Now, consider this. Suppose an iron ball weighs 20 kg. When a string is tied to the ball and it is submerged in water, the weight of water displaced by the ball is, say, 7 kg. Therefore, the ball would experience an upward force equal to 7 kg. This means that the net downward force experienced by the string would be equal to 13 kg (20 – 7 = 13). Thus, it can be concluded that the weight of the ball decreases when it is immersed in water. This reduced weight of the ball is termed as the apparent weight. Hence, the Archimedes’ principle can be restated as follows.
Reduced weight of the body in water (Apparent weight) = Weight of the body – weight of the fluid displaced
The Story Behind the Principle
Most of the inventions of Archimedes were made to help his country during the time of war. However, the story behind the discovery of the principle of flotation is an interesting one. Briefly put, it goes this way. The king of the land had got a golden crown made, to be offered to the deity of a temple. However, he doubted the honesty of the goldsmith, due to which he wanted to make sure that it was only pure gold that was used to make the crown. The great scientist that Archimedes was, he was called by the king and was asked to check if the crown was indeed made from pure gold, without causing any damage to it. Now, this was certainly not an easy job and it put him in a fix. However, one day as he stepped into the bathtub, he noticed the water spilling over. At that very moment, an idea occurred to him. He realised that by measuring the volume of water displaced by the crown, he could easily calculate its density. All he needed to do was divide the mass of the crown by the volume of displaced water. So much was he excited by this discovery that he took to the streets shouting, “Eureka, eureka!” (I found it!)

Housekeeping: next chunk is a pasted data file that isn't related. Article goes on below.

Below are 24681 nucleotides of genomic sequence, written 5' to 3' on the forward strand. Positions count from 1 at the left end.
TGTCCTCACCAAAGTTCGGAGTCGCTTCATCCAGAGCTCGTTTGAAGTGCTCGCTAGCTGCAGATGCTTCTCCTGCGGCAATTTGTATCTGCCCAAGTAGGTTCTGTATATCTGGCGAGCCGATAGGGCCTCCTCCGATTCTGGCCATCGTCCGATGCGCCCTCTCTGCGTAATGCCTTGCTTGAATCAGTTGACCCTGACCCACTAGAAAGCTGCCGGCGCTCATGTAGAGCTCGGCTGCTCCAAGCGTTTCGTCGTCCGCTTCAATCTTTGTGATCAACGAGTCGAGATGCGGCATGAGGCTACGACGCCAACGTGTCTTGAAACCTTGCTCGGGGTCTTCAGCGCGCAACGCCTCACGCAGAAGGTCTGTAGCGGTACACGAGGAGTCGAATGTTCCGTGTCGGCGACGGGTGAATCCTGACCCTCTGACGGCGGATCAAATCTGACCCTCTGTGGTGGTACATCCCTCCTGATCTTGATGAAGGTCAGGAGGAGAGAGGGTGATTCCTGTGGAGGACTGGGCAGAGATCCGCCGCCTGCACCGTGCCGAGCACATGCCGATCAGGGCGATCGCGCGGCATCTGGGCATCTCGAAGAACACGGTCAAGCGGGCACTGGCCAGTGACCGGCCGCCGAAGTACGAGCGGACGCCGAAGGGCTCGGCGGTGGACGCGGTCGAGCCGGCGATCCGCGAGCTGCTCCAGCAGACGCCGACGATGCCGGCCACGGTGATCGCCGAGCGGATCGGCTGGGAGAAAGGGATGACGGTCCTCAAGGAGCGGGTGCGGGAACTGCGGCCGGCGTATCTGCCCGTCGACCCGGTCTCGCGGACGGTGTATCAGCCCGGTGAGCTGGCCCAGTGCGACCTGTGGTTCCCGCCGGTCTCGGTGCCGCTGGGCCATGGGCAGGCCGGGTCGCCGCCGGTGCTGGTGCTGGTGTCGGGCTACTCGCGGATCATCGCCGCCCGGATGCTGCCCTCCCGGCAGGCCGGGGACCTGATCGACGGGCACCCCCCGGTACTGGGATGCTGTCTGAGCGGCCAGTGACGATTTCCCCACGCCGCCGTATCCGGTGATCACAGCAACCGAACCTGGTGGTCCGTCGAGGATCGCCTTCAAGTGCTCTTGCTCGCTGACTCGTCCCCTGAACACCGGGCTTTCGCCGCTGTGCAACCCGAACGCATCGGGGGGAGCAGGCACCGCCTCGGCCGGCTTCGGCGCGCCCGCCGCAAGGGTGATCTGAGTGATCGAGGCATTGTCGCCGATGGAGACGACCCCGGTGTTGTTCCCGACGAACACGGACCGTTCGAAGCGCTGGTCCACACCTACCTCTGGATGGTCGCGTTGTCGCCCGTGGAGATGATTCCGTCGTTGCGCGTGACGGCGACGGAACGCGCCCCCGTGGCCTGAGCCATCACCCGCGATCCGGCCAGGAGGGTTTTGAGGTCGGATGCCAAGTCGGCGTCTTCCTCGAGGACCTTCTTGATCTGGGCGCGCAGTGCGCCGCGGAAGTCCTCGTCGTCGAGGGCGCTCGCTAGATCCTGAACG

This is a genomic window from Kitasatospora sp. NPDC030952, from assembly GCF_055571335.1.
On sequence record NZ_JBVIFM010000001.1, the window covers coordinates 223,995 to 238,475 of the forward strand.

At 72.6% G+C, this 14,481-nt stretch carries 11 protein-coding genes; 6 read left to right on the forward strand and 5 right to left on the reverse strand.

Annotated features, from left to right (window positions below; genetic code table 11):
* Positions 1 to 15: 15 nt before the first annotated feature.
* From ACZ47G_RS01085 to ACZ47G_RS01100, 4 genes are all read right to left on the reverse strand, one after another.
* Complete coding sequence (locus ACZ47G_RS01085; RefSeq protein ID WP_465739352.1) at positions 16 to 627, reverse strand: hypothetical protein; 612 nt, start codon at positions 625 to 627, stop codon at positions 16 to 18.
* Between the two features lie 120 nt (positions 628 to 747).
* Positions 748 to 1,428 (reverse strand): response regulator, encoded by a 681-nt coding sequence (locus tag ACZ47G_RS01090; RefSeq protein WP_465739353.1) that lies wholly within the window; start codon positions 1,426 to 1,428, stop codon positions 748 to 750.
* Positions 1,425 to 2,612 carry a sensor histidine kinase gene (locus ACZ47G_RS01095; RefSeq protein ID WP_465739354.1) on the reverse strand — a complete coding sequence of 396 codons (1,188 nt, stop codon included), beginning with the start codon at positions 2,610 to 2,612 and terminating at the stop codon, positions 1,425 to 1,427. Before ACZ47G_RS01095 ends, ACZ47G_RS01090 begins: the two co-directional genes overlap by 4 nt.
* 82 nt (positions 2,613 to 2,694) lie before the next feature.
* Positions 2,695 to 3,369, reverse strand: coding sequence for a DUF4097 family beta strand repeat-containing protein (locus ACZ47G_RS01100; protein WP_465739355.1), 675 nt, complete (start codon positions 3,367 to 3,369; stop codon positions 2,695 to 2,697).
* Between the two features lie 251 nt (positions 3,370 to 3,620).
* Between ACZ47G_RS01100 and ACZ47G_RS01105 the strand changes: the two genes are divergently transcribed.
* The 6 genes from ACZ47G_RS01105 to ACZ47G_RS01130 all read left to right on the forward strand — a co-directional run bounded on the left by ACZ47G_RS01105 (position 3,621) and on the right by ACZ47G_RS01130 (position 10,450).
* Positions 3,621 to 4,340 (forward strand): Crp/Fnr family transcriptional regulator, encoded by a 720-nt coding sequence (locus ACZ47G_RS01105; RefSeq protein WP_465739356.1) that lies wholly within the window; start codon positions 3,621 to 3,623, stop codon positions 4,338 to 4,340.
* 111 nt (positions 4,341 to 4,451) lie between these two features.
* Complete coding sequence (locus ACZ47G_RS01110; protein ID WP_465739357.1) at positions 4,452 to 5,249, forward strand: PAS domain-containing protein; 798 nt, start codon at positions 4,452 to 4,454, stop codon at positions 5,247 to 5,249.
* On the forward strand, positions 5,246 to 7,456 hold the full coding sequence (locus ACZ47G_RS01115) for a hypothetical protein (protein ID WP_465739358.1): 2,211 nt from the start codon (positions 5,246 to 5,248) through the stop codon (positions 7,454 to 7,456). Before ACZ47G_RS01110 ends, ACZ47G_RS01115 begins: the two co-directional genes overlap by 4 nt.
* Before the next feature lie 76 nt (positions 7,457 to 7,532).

Archimedes was one of the greatest mathematicians of all times. He was a Greek mathematician who was also a physicist, scientist and a great inventor. Born in 287 B.C. in Sicily, Archimedes had many great inventions to his credit before his death in 212 B.C. His most famous inventions include the screw propeller and the principle of flotation, among others. His mathematical works include inventing infinitesimals and formulas on the measurement of a circle, parabolas, spheres, cylinders and cones. The one theorem that he considered to be his most prized and valuable achievement, is the one which states that if you have a sphere and a cylinder of the same height and diameter, then the volume and the surface area of the sphere will be 2/3 of that of the cylinder, with the surface area of the cylinder inclusive of the surface areas of its bases. However, the principle of flotation remains one of his most popular inventions.
Credits- M. Mukherjee